She spunked her entire fortune in the first two years of the war, with her supplies and ships considered instrumental in the successful revolution against Ottoman rule. A heroine of Greek independence, Bouboulina even has her face on a coin. Life goal: unlocked.
An icon for both women and African Americans, Harriet Tubman was born into slavery in about 1820. She escaped in 1849 and would facilitate the subsequent escape of hundreds of slaves via the Underground Railroad, a network of antislavery activists and safe houses across the northern US. Some estimates suggest she freed upwards of 200 during 15 trips in the 1850s, never losing one - or allowing them to turn back.
When the American Civil War began she enlisted as a cook and a nurse for the Union but quickly became a scout and spy and organised an armed expedition which liberated 500 freed slaves in the raid at Coombahee River.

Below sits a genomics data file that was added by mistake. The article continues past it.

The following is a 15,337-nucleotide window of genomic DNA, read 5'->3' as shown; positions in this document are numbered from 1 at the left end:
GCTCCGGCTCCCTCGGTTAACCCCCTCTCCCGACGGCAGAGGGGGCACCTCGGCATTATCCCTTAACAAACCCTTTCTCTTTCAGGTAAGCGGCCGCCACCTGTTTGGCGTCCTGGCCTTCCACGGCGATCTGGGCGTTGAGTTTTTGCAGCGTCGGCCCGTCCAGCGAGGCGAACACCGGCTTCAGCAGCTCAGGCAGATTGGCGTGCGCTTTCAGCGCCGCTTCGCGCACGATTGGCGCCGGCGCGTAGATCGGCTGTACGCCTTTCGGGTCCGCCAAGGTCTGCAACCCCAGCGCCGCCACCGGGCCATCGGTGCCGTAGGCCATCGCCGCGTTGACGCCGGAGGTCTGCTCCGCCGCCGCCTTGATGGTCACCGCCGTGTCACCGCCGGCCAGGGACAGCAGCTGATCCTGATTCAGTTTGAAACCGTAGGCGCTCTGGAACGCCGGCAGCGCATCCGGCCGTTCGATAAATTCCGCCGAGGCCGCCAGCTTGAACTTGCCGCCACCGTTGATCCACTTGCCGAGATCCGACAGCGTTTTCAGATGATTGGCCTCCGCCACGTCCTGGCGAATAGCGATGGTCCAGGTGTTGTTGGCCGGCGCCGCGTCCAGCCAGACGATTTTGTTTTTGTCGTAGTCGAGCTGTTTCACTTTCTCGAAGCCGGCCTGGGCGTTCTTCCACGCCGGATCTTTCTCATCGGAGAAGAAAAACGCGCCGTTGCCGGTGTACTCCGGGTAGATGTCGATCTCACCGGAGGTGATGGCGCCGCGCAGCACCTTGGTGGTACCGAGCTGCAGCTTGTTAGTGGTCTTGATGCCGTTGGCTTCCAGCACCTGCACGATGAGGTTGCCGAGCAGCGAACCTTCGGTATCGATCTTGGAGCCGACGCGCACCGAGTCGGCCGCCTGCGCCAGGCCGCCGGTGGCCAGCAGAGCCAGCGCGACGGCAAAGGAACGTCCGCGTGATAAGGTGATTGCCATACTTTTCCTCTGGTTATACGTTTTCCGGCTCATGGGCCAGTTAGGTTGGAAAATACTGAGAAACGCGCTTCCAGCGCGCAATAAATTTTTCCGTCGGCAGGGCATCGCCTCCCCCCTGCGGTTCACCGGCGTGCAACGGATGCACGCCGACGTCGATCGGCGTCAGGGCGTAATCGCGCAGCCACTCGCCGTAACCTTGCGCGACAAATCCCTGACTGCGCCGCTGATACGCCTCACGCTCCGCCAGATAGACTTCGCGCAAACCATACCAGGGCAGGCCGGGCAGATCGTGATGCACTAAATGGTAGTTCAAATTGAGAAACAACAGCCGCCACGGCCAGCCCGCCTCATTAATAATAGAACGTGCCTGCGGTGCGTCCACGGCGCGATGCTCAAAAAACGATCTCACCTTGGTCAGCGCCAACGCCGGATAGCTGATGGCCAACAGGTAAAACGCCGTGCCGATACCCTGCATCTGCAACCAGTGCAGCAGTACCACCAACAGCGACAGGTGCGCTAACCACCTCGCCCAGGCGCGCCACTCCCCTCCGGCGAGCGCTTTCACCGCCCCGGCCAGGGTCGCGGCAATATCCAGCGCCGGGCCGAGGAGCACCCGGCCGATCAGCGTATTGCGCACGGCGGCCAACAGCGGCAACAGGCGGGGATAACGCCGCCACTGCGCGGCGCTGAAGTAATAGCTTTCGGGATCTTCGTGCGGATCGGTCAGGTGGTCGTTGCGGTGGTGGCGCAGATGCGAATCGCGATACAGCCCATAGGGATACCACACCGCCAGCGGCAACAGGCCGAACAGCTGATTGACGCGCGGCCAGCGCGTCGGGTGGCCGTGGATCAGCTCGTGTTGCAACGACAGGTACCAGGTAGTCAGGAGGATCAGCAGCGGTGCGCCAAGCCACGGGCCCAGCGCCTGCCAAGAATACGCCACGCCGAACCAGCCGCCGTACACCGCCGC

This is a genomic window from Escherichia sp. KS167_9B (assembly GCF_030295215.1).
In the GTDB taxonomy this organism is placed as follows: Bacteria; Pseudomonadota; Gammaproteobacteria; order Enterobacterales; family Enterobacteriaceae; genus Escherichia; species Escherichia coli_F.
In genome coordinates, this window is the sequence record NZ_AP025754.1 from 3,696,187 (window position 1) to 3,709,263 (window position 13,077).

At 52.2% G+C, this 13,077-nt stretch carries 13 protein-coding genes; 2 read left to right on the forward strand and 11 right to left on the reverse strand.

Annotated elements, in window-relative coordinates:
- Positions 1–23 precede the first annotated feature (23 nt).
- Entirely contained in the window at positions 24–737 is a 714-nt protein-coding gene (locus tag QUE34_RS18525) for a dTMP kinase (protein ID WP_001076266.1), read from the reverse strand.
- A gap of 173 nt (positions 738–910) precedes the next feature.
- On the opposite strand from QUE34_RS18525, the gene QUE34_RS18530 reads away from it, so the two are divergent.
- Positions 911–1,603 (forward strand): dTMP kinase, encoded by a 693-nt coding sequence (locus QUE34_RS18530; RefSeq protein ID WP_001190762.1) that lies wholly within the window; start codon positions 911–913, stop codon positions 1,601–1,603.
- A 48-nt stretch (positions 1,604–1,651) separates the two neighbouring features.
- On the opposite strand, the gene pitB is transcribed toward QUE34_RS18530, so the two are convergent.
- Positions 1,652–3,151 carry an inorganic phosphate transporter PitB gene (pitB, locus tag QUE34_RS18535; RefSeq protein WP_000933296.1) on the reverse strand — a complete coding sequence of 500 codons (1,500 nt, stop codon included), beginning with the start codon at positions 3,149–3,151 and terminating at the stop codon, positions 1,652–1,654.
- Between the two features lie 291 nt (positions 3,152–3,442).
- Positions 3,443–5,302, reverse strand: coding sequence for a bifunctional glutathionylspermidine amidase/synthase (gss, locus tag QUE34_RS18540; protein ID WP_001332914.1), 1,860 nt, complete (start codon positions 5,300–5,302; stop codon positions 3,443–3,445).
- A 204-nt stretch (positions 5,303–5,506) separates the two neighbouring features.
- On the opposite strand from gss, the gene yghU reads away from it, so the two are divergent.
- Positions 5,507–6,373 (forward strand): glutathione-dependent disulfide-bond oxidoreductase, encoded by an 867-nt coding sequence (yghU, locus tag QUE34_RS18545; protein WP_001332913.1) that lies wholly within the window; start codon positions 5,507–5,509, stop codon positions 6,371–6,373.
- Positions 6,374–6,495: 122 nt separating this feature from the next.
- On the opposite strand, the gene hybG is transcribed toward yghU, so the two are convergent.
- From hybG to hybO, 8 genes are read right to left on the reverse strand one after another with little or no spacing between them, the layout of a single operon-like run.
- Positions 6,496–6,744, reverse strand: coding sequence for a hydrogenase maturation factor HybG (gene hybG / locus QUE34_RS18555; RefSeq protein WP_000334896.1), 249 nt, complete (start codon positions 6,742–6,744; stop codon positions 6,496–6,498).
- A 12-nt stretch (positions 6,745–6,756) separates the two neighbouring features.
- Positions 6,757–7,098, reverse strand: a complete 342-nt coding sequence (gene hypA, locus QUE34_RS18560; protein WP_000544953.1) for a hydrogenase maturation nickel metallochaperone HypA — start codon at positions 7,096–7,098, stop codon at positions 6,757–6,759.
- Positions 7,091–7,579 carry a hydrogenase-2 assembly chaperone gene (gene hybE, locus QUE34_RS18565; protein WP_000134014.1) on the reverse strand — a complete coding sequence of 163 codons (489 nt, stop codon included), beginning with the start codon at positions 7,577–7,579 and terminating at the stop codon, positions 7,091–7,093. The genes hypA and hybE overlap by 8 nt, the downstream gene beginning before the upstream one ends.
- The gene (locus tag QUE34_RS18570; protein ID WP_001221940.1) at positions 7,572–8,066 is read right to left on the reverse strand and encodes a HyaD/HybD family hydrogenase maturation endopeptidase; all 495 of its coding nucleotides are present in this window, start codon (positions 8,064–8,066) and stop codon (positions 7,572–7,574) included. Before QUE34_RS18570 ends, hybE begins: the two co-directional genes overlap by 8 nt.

After the war she didn’t rest on her laurels, becoming a staunch activist for women’s suffrage and opening a home for Aged African Americans, where she herself eventually retired.
One of the best known female samurai in Japanese history, Takeko studied martial arts before putting her skills to use in the Japanese civil war of 1868. Never an official part of the army (Japanese women were forbidden from fighting), she nonetheless created her own group, later known as the “Womens’ Army”, and led a small group of other female fighters rebelling against the imperial forces.